Content

Week in content marketing 28 October 2011

This week sees The Church of England reveal Access magazine for PlayStation; White Light Media takes on the news-stand with a new magazine dedicated to great drinks; Publicis Blueprint is to relaunch Heathrow Traveller and create a content hub for Heathrow Airport ahead of the 2012 London Olympics; and things are looking good ahead of the International Content Summit in November.

With less than one month to go to this year's APA International Content Summit on Content + Convergence, it is all coming together to bring you a great evening on 23rd November at Old Billingsgate in London. An impressive line-up of speakers has been confirmed, gathering leading future-gazers from across the creative, business and customer insight to divulge what they believe will be the big trends, technologies and theories of 2012. With content driven websites, Facebook pages and blogs being at the forefront of customer communications this year, futurologist Nigel Cameron joins Philip Thomas, CEO of Cannes Lions, Richard Cope, Global Head of Insight at Mintel and Benedict Evans of Enders Analysis and many more, to bring you the insight you need to keep your communications on track for 2012. If you have not booked your tickets yet you can do so through www.ilovecontent.co.uk, where you can also find out more about the Content Summit.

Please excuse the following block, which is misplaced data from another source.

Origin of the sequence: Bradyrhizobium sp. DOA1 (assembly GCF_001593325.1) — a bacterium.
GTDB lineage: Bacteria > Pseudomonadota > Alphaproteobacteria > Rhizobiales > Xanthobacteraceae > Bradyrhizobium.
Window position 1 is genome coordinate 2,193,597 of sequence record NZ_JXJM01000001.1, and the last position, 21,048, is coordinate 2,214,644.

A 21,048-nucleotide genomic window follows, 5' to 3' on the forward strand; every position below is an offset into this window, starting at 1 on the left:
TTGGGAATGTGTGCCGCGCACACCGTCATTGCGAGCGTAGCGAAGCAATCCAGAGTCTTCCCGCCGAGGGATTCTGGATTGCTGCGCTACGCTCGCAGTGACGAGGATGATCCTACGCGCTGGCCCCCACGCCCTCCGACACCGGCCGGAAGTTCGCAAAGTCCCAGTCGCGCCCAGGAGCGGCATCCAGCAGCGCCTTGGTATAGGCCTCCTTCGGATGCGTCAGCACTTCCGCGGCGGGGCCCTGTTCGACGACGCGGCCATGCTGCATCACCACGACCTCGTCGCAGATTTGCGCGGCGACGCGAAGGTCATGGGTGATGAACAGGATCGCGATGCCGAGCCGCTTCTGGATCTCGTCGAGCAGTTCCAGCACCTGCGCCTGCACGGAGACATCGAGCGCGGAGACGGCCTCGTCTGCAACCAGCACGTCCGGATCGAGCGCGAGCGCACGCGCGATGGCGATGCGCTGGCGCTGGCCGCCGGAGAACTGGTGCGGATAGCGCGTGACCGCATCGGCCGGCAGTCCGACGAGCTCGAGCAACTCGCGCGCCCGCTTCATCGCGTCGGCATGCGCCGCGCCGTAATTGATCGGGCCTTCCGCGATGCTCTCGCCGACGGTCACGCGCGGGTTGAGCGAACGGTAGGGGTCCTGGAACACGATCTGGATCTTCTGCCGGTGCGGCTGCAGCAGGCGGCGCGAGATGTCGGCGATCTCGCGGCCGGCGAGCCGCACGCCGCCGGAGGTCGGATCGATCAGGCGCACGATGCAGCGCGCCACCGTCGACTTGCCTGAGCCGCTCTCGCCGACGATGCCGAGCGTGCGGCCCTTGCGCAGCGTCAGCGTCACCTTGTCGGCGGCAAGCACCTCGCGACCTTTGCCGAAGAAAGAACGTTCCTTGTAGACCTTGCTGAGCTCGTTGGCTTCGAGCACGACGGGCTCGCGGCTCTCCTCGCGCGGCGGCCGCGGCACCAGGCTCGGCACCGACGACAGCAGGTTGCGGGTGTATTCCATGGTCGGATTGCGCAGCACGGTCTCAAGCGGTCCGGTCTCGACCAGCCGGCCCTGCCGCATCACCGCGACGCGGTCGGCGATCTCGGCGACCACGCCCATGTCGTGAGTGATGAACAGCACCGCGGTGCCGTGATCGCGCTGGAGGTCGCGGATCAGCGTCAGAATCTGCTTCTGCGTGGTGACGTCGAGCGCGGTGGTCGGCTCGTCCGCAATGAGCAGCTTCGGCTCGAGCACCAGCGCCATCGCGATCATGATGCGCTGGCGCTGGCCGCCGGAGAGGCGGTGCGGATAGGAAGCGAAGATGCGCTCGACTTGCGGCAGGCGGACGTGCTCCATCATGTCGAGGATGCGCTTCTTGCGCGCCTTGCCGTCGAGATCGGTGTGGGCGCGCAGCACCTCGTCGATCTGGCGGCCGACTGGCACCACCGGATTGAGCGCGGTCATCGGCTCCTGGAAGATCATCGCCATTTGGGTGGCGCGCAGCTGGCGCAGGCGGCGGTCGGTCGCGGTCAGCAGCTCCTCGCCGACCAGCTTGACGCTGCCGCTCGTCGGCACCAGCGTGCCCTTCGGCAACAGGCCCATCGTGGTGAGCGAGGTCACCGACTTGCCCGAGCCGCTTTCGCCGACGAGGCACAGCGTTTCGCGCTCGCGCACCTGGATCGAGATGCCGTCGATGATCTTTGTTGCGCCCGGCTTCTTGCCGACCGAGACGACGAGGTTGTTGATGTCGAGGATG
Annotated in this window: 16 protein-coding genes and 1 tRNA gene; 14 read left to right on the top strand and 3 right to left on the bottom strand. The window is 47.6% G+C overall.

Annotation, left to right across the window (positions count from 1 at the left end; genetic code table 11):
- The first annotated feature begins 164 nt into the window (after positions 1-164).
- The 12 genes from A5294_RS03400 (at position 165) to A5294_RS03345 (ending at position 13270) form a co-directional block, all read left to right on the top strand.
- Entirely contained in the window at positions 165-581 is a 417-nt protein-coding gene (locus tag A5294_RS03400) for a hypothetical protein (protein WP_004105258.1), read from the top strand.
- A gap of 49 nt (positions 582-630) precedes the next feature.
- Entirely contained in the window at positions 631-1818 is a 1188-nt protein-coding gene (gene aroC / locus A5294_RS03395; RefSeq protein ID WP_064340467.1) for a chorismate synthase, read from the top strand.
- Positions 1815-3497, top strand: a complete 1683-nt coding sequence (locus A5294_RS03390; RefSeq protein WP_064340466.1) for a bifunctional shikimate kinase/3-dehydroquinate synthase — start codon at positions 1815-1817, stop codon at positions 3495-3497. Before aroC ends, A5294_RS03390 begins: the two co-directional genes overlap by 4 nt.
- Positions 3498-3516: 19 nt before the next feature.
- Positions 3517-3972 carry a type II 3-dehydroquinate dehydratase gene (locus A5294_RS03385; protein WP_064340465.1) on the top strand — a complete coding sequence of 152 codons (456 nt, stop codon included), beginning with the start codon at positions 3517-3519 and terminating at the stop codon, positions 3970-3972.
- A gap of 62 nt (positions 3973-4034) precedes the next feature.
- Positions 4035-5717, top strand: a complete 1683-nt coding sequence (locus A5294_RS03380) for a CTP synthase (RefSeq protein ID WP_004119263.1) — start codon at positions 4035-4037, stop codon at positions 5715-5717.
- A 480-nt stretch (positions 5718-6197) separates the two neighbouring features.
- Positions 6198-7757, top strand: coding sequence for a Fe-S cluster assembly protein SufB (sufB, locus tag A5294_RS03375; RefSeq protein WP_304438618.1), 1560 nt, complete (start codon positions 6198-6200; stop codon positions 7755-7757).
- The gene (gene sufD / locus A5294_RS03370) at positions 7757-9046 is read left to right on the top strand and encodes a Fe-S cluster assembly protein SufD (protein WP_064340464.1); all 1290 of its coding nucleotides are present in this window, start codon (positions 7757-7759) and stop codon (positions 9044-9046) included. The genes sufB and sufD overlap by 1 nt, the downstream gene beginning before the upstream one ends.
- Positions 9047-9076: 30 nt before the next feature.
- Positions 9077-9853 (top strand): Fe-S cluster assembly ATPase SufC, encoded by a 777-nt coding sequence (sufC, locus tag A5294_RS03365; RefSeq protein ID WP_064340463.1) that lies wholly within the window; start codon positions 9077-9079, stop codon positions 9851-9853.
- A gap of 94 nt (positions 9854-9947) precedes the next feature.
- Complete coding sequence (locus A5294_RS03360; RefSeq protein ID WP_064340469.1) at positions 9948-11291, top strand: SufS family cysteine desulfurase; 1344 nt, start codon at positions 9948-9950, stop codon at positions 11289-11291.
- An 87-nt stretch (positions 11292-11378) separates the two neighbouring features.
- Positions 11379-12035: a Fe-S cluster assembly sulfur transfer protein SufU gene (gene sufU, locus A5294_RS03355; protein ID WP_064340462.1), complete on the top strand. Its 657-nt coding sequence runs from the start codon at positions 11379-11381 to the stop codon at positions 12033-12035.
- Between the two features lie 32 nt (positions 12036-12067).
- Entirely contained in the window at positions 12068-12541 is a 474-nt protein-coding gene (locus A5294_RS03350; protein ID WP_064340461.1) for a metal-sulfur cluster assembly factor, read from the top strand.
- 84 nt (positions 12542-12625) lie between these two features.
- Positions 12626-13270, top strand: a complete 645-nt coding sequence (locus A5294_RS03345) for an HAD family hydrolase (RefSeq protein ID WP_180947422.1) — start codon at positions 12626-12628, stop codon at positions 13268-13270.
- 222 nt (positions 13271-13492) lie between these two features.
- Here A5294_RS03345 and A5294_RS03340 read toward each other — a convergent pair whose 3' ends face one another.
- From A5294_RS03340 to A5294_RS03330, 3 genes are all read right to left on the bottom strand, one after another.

Before the Content Summit and the APA International Content Marketing Awards in late November, the APA is hosting its next Digital Breakfast on the topic ‘From Print to Digital' on 3rd November at the IAB in Covent Garden. All three speakers have been confirmed: Tim Rowell, Client Strategy Director EMEA at Tigerspike joins Rupert Knowles, Business Development Manager at Adobe Systems and Mike Goldsmith, Editor in Chief at Future Publishing. The breakfast will be looking at ways leading print publishers can find success by taking propositions conceived for print products and channelling them through digital media: websites, blogs, social networks, email newsletters, digital e-zines, smartphones, tablets and more. Click here to find out more.

Edinburgh-based APA member White Light Media has announced it is launching its first ever news-stand title. Named Hot Rum Cow the magazine explore the extraordinary history of alcoholic beverages and celebrates truly great drinks. Noting that there are not so many magazines that focus on drinks, publisher Fraser Allen said: "We believe this is a niche that is crying out for a cleverly written, beautifully designed magazine - and we're having a great time bringing it to life. The history of drink is intoxicating. It's a tale of people, art and amazing ideas; it's intriguing, amusing and often surprising." Now in its 10th year, the move into consumer news-stand publishing is a part of a strategic growth plan for White Light Media that has already seen it establish itself as Scotland's leading publisher of digital magazines. We can't wait for the New Year to have a look at Hot Rum Cow.